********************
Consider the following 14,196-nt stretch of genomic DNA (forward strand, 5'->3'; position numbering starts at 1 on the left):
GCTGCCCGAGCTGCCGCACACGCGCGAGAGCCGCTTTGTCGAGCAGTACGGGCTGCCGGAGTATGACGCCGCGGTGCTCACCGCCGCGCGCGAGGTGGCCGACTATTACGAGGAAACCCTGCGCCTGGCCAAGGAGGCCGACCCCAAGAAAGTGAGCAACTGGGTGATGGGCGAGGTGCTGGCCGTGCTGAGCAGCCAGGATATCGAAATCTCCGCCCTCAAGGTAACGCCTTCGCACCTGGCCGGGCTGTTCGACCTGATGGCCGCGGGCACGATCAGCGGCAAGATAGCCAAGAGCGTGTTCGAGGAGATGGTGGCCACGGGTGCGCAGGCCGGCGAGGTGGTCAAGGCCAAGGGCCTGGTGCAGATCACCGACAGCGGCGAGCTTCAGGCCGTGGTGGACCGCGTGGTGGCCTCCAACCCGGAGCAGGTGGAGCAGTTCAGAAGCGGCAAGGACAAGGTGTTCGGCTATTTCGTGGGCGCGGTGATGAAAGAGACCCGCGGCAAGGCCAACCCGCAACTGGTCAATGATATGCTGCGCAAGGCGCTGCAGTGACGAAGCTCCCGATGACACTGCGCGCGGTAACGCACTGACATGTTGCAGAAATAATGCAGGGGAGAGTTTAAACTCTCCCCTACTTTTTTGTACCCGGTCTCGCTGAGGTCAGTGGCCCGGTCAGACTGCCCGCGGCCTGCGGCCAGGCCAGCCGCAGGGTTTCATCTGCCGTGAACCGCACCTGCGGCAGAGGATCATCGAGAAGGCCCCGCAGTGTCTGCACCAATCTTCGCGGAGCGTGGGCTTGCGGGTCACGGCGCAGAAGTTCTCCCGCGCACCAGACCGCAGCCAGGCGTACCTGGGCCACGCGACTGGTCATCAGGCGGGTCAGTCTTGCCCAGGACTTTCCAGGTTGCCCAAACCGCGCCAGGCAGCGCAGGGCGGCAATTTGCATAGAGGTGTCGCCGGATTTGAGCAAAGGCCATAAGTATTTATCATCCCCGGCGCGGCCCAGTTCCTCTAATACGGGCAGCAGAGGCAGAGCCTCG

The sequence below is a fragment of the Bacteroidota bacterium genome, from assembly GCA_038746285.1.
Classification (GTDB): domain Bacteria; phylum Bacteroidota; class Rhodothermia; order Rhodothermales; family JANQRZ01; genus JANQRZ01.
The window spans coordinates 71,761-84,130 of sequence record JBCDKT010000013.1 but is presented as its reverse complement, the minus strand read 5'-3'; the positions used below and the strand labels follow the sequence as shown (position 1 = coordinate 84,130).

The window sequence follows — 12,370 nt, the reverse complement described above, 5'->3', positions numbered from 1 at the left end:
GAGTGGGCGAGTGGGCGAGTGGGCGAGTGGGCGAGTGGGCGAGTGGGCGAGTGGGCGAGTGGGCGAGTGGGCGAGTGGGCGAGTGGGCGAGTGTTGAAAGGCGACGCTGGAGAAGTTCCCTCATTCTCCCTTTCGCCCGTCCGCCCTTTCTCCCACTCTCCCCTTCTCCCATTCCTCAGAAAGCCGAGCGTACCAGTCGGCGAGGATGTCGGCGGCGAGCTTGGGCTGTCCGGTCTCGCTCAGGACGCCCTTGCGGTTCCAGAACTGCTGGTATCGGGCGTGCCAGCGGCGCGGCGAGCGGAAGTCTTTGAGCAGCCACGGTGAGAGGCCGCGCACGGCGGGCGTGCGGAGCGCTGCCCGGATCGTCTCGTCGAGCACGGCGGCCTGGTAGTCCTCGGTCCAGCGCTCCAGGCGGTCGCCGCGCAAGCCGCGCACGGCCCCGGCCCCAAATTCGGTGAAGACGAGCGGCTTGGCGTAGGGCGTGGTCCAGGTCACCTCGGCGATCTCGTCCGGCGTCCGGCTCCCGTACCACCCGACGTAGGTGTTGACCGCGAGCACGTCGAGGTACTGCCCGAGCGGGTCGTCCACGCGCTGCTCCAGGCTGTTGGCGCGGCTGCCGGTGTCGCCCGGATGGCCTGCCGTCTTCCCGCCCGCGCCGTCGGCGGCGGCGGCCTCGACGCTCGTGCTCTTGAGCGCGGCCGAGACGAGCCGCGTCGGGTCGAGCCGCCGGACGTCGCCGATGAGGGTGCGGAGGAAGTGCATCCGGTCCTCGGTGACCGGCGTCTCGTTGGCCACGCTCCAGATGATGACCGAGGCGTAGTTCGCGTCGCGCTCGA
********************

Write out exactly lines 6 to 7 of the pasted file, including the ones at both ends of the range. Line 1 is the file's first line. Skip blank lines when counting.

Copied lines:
The window sequence follows — 12,370 nt, the reverse complement described above, 5'->3', positions numbered from 1 at the left end:
GAGTGGGCGAGTGGGCGAGTGGGCGAGTGGGCGAGTGGGCGAGTGGGCGAGTGGGCGAGTGGGCGAGTGGGCGAGTGGGCGAGTGGGCGAGTGTTGAAAGGCGACGCTGGAGAAGTTCCCTCATTCTCCCTTTCGCCCGTCCGCCCTTTCTCCCACTCTCCCCTTCTCCCATTCCTCAGAAAGCCGAGCGTACCAGTCGGCGAGGATGTCGGCGGCGAGCTTGGGCTGTCCGGTCTCGCTCAGGACGCCCTTGCGGTTCCAGAACTGCTGGTATCGGGCGTGCCAGCGGCGCGGCGAGCGGAAGTCTTTGAGCAGCCACGGTGAGAGGCCGCGCACGGCGGGCGTGCGGAGCGCTGCCCGGATCGTCTCGTCGAGCACGGCGGCCTGGTAGTCCTCGGTCCAGCGCTCCAGGCGGTCGCCGCGCAAGCCGCGCACGGCCCCGGCCCCAAATTCGGTGAAGACGAGCGGCTTGGCGTAGGGCGTGGTCCAGGTCACCTCGGCGATCTCGTCCGGCGTCCGGCTCCCGTACCACCCGACGTAGGTGTTGACCGCGAGCACGTCGAGGTACTGCCCGAGCGGGTCGTCCACGCGCTGCTCCAGGCTGTTGGCGCGGCTGCCGGTGTCGCCCGGATGGCCTGCCGTCTTCCCGCCCGCGCCGTCGGCGGCGGCGGCCTCGACGCTCGTGCTCTTGAGCGCGGCCGAGACGAGCCGCGTCGGGTCGAGCCGCCGGACGTCGCCGATGAGGGTGCGGAGGAAGTGCATCCGGTCCTCGGTGACCGGCGTCTCGTTGGCCACGCTCCAGATGATGACCGAGGCGTAGTTCGCGTCGCGCTCGA